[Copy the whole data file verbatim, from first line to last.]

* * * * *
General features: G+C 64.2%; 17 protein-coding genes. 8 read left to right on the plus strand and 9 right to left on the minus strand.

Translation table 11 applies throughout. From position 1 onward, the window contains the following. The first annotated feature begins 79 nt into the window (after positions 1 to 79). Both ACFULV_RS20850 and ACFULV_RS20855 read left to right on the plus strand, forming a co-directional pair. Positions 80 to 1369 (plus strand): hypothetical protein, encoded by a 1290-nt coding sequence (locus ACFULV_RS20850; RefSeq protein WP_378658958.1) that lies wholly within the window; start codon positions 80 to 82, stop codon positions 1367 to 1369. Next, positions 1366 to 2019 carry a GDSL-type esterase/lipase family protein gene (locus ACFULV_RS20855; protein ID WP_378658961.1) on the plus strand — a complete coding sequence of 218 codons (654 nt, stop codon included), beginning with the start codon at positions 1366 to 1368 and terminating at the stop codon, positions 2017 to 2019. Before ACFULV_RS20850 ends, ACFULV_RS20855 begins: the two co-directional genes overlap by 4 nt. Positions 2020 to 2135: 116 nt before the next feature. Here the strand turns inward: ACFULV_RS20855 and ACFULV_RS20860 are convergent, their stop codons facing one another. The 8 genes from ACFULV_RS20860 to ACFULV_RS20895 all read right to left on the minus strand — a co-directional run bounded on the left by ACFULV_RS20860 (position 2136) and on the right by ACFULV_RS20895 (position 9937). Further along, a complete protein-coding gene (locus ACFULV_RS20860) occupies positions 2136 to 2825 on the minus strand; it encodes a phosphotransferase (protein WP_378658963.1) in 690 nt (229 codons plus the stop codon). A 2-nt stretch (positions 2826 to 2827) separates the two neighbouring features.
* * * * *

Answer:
General features: G+C 64.2%; 17 protein-coding genes. 8 read left to right on the plus strand and 9 right to left on the minus strand.

Translation table 11 applies throughout. From position 1 onward, the window contains the following. The first annotated feature begins 79 nt into the window (after positions 1 to 79). Both ACFULV_RS20850 and ACFULV_RS20855 read left to right on the plus strand, forming a co-directional pair. Positions 80 to 1369 (plus strand): hypothetical protein, encoded by a 1290-nt coding sequence (locus ACFULV_RS20850; RefSeq protein WP_378658958.1) that lies wholly within the window; start codon positions 80 to 82, stop codon positions 1367 to 1369. Next, positions 1366 to 2019 carry a GDSL-type esterase/lipase family protein gene (locus ACFULV_RS20855; protein ID WP_378658961.1) on the plus strand — a complete coding sequence of 218 codons (654 nt, stop codon included), beginning with the start codon at positions 1366 to 1368 and terminating at the stop codon, positions 2017 to 2019. Before ACFULV_RS20850 ends, ACFULV_RS20855 begins: the two co-directional genes overlap by 4 nt. Positions 2020 to 2135: 116 nt before the next feature. Here the strand turns inward: ACFULV_RS20855 and ACFULV_RS20860 are convergent, their stop codons facing one another. The 8 genes from ACFULV_RS20860 to ACFULV_RS20895 all read right to left on the minus strand — a co-directional run bounded on the left by ACFULV_RS20860 (position 2136) and on the right by ACFULV_RS20895 (position 9937). Further along, a complete protein-coding gene (locus ACFULV_RS20860) occupies positions 2136 to 2825 on the minus strand; it encodes a phosphotransferase (protein WP_378658963.1) in 690 nt (229 codons plus the stop codon). A 2-nt stretch (positions 2826 to 2827) separates the two neighbouring features.